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Trust Takes Time and Can be Destroyed Instantaneously

Customers and sales people unfortunately are not always highly compatible. They both outwardly start off with compatible goals and then things start getting messy with each one clinging to different self-serving outcomes. Trust and respect is compromised and it becomes one big cluster mess and free-for-all.

Since sales people are the proactive party in the selling/buying engagement they need to take every precaution to minimize distrust and maximize trust. This becomes difficult because mainstream sales people do not know how to position for trust. They would rather hammer customers with product information so they can have the positive high of being in control. Unfortunately, when all you have is a hammer, everything looks like a nail.

Trust is circular. What you put out comes back to you. What you hold in cannot reach others so it cannot return to you. So you need to extend trust to get trust. The more authentic, real and trustworthy you become, the more you grant your customer to return the favor.

What is really interesting and paradoxical, is the more you get to deeply know your customers through probing questions about their business, problems and priorities, the greater the likelihood that a simple transference happens and they really get to know and trust you. This is a very personal journey for both parties and one that enhances building lasting relationships.

The more you are preoccupied with your goals, closing, quotas and selling, the less you are able to be preoccupied with your customer's preoccupations; pressing problems and priorities. When you are self-centered customers intuit they are being treated as mere objects of your self-serving goals. "The higher your self-orientation, the lower your trustworthiness. If your attention is devoted inward you will not be trusted. Here is the psychology of it. You are not as good as you think you are, you are not as bad as you think you are, you just think more about yourself than others think about you. To live between your ears, is to live in enemy territory," says Charles Green.

Too often orthodox sales people are narcissists and they destroy close, trusting relationships. "The narcissist's worldview is that life is a zero-sum game. They look at every interaction as a competition, one where there are no ties, and where one can only win or lose. They only see what is overt, tangible and concrete. Their obsession with the overt makes them blind to the subtle, implied, the covert. They conceal their agendas beneath an engaging veneer, nonetheless their goal is to gain the advantage, and to relentlessly dominate with no chance of compromise," says John Berlinger Hardy. Mainstream sales people are so focused on their outcomes, that they are blinded by reality. This is reinforced by research that claims 70% of customers leave their suppliers because the rep was indifferent to their needs.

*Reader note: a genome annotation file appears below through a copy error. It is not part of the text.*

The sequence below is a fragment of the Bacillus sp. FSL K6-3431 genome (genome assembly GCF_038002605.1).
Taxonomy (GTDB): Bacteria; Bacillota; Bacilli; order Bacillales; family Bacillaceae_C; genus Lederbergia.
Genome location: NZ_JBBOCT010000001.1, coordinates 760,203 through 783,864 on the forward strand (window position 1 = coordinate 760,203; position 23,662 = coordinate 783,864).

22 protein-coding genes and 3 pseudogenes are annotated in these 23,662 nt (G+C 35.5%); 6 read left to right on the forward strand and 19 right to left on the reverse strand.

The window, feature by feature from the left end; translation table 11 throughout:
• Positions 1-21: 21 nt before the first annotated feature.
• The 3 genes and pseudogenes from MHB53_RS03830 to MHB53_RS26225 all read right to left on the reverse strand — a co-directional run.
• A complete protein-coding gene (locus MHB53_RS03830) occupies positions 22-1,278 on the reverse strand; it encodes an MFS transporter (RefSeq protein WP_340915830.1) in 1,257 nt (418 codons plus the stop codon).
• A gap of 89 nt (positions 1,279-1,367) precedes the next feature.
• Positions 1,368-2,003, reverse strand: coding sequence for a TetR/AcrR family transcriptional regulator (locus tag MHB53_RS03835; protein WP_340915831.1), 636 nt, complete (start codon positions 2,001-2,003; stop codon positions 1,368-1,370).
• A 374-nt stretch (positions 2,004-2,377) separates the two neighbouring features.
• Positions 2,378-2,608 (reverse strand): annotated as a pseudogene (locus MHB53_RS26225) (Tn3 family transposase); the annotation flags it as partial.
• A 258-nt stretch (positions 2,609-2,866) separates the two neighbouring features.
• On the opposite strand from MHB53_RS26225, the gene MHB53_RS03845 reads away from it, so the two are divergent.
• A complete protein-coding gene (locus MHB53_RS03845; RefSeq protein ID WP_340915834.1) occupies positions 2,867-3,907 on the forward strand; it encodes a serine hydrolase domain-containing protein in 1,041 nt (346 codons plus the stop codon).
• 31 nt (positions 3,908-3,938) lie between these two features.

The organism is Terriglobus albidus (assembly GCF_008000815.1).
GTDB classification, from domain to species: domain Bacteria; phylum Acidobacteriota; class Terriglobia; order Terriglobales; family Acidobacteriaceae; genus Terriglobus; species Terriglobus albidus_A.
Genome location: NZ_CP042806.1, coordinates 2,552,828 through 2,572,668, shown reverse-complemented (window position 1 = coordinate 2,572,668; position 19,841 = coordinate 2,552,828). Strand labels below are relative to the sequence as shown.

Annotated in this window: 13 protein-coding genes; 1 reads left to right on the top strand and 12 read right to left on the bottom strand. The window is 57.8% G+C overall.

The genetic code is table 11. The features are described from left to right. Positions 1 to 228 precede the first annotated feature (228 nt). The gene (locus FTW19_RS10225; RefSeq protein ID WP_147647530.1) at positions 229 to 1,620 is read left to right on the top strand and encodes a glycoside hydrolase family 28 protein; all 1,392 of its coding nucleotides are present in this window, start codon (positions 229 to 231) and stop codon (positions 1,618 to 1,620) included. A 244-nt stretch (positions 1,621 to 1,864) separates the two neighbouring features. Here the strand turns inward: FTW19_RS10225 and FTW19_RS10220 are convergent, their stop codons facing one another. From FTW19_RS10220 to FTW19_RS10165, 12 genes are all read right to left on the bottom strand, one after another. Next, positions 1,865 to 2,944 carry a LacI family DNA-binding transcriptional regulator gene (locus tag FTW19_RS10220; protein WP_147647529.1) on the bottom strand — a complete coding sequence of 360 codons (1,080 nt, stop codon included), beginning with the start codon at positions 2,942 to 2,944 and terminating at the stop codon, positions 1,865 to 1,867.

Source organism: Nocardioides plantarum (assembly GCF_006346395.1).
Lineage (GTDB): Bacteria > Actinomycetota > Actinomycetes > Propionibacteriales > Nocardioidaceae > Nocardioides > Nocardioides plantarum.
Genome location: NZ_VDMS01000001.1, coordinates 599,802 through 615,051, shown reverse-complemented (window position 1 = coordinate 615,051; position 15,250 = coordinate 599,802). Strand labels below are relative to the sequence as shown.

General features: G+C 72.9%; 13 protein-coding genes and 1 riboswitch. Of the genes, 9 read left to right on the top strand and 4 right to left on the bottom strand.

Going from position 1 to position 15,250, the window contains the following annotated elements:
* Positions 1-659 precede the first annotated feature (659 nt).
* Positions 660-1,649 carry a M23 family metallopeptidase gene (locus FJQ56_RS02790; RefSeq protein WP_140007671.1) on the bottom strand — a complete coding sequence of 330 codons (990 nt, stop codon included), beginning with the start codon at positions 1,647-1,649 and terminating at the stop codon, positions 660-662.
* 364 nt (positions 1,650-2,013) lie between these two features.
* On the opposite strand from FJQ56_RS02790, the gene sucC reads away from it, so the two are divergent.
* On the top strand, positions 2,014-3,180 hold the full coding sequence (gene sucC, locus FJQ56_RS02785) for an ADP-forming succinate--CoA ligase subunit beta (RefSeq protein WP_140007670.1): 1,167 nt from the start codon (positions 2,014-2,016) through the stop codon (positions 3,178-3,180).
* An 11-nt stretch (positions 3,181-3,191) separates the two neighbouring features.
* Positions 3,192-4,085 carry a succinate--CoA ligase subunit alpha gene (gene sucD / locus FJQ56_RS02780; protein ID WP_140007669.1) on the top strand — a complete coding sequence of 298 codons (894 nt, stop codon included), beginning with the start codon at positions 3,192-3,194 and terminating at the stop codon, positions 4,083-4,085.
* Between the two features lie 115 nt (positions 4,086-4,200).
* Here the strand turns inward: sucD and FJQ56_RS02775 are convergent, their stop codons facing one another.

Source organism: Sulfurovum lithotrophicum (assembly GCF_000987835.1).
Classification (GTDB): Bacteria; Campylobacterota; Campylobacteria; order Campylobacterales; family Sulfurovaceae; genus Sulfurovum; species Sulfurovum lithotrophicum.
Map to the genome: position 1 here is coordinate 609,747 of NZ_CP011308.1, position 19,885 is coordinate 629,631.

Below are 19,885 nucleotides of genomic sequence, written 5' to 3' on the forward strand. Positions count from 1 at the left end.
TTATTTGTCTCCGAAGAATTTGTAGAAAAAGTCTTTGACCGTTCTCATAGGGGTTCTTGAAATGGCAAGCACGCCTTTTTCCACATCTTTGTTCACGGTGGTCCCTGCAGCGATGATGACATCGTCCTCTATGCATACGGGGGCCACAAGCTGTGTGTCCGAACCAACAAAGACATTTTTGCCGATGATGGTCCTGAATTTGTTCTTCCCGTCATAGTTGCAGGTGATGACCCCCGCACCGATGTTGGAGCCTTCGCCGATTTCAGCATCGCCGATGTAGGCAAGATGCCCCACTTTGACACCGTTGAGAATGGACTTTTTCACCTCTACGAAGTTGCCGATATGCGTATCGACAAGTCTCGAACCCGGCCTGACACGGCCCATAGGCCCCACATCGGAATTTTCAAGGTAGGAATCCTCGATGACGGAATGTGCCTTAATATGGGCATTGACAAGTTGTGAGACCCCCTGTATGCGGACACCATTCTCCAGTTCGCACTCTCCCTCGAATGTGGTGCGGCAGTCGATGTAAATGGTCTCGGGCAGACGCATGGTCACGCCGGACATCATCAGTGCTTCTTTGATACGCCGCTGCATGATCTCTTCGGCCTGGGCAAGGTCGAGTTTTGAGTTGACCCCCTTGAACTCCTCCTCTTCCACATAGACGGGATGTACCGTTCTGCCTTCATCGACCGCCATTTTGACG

Giving your customers the security and peace of mind of ample space and lots of room to maneuver as they seem fit, is a great way to empower them and extend trust. When you trust, respect and honor your customers, you let them in easily and you let them go easily when appropriate. "Only the reciprocated part of a relationship is effective. It follows that the rest is either an investment or a waste," says Diana Woodburn.

Traditional sales people do not trust their customers enough. They have an attitude that one does not wait around for anyone else to give them what they want. So they go out and get it themselves. They aggressively exercise their will. They capitalize on all their advantages. To protect themselves, customers return the favor and capitalize on all their advantages, and make no mistake they often will not leave without any prisoners in their wake.

To connect better from a position of trust, it helps for sales people to have an open and healthy dose of self-awareness; feelings, faults, strengths. Self-reflection allows us to come to terms with people who are different than us and allows us to broaden our appeal to all the different personalities that we will ultimately engage.

Jumping to positive conclusions for sales people is a temptation that few can resist. Do not let your cockeyed optimism and positive affirmative selling style get in the way of being a trusted counselor. Traditional sales people do not trust customers to think for themselves, because they fear losing control of the sale. "Ironically, fear of losing the sale is likely to cause you to behave in non-trustworthy ways and thus increases the odds of losing the sale. Others among us feel deeply troubled by this oppositional role; our greatest fear is that we may get the sale through some form of manipulation. So we compensate by not asking for the sale (sabotaging ourselves) or by giving away too much (with the same result). Ironically, this form of internal self-conflict signals a warning to customers; watch out, this person can't be trusted," says Charles Green.

Richard Farrell is President of Tangent Knowledge Systems, a national sales development and training firm based in Chicago. He is the author of the upcoming book Selling has Nothing to do with Selling. He trains and speaks around the world and has authored many articles on his unique non-selling sales posture.

Phone: 773-404-7915
EMail: rfarrell@tangentknowledge.com
Web: http://www.tangentknowledge.com